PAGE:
To compliment Baker’s persistence, Valli Motorsports owner Chad Lanza brought in some extra firepower in the form of Larry and Davin (Larry’s son) Brooks.

“I asked Larry and Davin Brooks to come help Travis with race day stuff like watching tape, picking lines, where to be aggressive and where not to be,” Lanza says. “Gavin does all the taping, and Larry has been nice enough to help Travis with some line choices and different things on the race track. That’s made a good difference in just a week. You can tell the difference in his riding and everything else. It’s all there, and Travis has really been focusing on improving on his weaknesses. Right now it’s on a week-to-week basis, but it looks like they’ll be helping us in San Diego too.”

For Cunningham, who finished fourth at A3, it was a healthy body and different clutch setup that seemed to make the difference last week.

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Valli Yamaha Team Owner Chad Lanza has brought in Larry and Gavin (Larry’s son) Brooks to help Baker and the team.
Simon Cudby photo

Ryan Morais (Star Racing team manager) did a bunch of testing last week, and I did some testing on Thursday with our motor guy and my mechanic. We went back to the drawing board with clutch components, and it definitely paid off getting out of the gate. I’ve been telling those guys that if I could get off the gate a little better and start up front I’d put it up in the top five, and that’s what we did. As far as lap times in the mains go, we’ve been on pace, even when I finished in eighth in Phoenix. It’s just about getting out of the gate good and running with those guys. The team put in a lot of work for me, and I’m happy. It’s really good for the whole team when testing pays off.”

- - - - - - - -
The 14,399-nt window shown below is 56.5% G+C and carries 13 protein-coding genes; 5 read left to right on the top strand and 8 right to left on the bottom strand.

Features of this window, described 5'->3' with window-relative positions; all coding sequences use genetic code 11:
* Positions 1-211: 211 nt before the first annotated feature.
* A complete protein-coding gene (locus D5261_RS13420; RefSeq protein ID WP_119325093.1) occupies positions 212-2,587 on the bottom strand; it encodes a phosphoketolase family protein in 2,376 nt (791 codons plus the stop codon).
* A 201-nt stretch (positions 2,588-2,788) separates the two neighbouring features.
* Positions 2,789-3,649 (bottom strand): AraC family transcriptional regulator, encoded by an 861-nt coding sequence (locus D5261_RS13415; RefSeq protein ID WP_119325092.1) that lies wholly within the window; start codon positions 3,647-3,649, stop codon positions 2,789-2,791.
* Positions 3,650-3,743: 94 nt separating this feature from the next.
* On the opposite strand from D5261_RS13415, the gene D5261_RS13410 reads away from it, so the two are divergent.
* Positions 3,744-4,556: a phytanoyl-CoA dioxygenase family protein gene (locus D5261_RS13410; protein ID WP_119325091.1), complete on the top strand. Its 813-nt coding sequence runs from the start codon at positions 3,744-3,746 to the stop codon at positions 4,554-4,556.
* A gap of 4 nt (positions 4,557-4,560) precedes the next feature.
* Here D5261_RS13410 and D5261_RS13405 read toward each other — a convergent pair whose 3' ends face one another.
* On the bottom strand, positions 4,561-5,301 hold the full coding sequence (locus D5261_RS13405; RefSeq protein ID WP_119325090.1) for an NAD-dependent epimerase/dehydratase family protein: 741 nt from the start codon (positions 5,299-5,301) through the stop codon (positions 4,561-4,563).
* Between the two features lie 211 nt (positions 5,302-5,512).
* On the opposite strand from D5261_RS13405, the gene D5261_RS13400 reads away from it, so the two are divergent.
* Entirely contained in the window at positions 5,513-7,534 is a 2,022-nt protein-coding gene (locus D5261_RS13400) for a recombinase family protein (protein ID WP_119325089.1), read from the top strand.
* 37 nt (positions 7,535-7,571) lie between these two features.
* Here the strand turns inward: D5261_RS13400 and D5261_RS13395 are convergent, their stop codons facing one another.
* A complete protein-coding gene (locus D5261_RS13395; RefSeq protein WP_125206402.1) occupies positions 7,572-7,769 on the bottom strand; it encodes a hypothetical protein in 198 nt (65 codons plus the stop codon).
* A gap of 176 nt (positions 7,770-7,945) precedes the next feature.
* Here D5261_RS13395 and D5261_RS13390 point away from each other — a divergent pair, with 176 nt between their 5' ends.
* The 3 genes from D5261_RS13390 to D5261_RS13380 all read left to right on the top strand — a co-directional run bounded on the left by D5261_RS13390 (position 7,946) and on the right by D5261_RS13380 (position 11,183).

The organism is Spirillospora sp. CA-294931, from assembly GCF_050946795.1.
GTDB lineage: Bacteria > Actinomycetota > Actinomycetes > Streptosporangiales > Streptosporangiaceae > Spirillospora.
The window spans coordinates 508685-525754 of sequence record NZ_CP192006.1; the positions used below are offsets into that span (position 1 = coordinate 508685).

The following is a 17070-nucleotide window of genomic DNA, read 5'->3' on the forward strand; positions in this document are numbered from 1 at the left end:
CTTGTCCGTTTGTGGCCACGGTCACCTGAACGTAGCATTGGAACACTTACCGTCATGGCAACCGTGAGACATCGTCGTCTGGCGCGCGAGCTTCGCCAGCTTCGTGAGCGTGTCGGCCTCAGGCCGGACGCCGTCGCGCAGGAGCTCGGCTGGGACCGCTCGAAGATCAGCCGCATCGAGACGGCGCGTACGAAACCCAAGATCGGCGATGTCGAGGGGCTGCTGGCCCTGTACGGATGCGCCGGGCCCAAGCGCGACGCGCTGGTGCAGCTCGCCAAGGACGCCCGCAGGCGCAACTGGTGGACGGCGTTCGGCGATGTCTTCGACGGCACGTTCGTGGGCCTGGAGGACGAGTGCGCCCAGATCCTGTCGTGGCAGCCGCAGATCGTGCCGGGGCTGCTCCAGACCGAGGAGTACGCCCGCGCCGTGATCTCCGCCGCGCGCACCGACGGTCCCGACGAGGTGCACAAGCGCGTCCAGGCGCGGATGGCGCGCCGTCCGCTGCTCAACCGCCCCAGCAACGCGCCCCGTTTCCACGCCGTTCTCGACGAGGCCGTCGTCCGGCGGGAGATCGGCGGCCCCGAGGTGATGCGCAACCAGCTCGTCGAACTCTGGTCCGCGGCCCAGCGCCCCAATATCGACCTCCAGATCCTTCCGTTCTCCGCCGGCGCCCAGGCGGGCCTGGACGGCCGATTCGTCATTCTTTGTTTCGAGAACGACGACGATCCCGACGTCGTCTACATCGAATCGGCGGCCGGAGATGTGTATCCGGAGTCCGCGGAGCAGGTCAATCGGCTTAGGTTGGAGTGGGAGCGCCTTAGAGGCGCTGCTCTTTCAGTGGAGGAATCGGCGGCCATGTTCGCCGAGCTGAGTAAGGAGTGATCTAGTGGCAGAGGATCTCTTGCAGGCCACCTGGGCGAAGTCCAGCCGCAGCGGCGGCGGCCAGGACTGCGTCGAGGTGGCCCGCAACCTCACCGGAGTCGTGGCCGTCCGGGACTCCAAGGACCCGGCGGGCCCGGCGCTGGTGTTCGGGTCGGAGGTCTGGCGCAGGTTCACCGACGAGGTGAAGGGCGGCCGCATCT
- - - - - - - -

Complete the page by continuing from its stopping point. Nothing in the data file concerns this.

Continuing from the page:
With just one race remaining before the big break in the Western Regional 250SX series, what’s next for Baker and Cunningham?

“It’s nice to have a little break, but it’s bad because I’d rather race.” Baker says. “I want to keep my momentum going and keep getting better. I made some mistakes last week and even then I was close to that top five. And in the points, I just want to get as high as I can. Right now I’m like fourteenth I think, and I want to get up as far as I can.”

Says Cunningham, “I feel like we just started racing and we’re already coming up on an eight-week break, but it’ll be nice. I’m going to go home for Dallas and see some of my family. We still have San Diego, and I’m looking forward to going there and bettering my result from last weekend. We’re only a few points out of fourth as it stands right now, and that’s pretty good. The biggest thing is just go out and try for podiums and hang it out a little bit. And of course a big thanks to MYPLASH, Metal Mulisha, and all the guys on the team and the hard work they put in last week. Thanks to my mechanic Sean, my mom and dad, and everyone who is staying behind me and keeping me pushing. We’re going to go out at San Diego and try to put it on the box and hopefully look for a win.”